Exclusive: Failure to find sponsors raises 'serious' questions over academisation law

Dozens of 'inadequate' schools have been left without a match 12 months after being ordered to convert into an academy

Martin George

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More than a quarter of schools ordered to become academies under new government rules were still waiting for a sponsor 12 months later.

Under last year’s Education and Adoption Act, all maintained schools that Ofsted judges “inadequate” must become a sponsored academy.

However, a freedom of information request by Tes reveals that of 155 schools where a directive academy order had been in place for at least a year, 42 had yet to be matched with a sponsor, leading to questions over the effectiveness of the law.

It comes as Tes reveals that no schools have been turned into academies as a result of falling into the new category of "coasting schools", which was introduced by the same law, despite a 2015 Tory manifesto pledge that all coasting secondary schools would be converted.

Geoff Barton, general secretary of the Association of School and College Leaders, described the situation as “serious”.

“It leaves schools as orphan schools. Having been stigmatised and told what the solution would be, and then it not happening, it can’t be helpful to the school,” he said.

The data also highlighted big regional variations, with all schools in the East Midlands and Humber region that were issued with a directive academy order matched to a sponsor within a year, but half of those in Lancashire and West Yorkshire not.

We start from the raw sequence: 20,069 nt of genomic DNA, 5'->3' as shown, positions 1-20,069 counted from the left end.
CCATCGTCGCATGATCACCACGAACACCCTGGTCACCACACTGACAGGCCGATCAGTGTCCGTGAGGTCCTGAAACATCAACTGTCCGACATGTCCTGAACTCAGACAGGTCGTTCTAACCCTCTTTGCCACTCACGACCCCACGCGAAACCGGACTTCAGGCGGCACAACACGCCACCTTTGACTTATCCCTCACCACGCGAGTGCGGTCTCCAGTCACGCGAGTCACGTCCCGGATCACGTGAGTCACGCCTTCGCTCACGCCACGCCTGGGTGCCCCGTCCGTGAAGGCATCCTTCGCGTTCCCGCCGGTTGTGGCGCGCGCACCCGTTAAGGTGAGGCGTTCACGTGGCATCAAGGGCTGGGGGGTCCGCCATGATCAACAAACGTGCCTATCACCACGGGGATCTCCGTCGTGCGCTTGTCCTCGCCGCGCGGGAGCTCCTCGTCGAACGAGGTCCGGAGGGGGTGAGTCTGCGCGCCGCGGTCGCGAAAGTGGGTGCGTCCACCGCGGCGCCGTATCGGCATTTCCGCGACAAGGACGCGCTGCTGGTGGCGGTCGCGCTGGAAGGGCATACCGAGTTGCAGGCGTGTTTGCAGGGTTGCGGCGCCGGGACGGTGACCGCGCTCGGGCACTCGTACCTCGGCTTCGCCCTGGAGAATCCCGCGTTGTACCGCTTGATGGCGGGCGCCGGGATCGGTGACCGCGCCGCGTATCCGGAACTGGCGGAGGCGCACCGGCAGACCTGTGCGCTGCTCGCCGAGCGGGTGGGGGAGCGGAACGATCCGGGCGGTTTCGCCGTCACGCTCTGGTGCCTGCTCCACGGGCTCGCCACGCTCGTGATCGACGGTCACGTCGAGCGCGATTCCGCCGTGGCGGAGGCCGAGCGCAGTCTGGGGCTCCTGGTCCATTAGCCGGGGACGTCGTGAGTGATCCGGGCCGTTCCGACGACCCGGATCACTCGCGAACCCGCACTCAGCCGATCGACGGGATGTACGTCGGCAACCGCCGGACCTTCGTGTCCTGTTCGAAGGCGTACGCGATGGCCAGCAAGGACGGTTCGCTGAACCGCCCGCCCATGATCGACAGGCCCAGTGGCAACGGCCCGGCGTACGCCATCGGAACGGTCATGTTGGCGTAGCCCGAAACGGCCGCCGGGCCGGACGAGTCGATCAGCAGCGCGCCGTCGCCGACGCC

The figures have again raised the question of how to help “untouchable schools” – those with financial or academic problems that scare off potential sponsors.

Matthew Wolton, a partner specialising in academies at law firm Knights, said: “You can force a school to become an academy, but you can’t force an academy trust to take on a school. The government can say a school must become an academy, but that means finding a trust that’s willing to take it on – and is the right trust to take it on.”

A DfE spokesperson said: “Our priority is to ensure all children receive the best possible education, and high-quality sponsors raise standards in underperforming schools, bringing fresh vision, strong leadership and clear accountability.

“We have a track record of delivering a significant supply of high-quality sponsors for schools. Regional schools commissioners are well-placed to understand and respond to the needs of their regions so that schools are matched to a successful sponsor and improvement support is in place.”

This is an edited article from the 6 October edition of Tes. Subscribers can read the full article here. This week's Tes magazine is available in all good newsagents. To download the digital edition, Android users can click here and iOS users can click here

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Martin George

Martin George

Martin George is a reporter at Tes

Find me on Twitter @geomr

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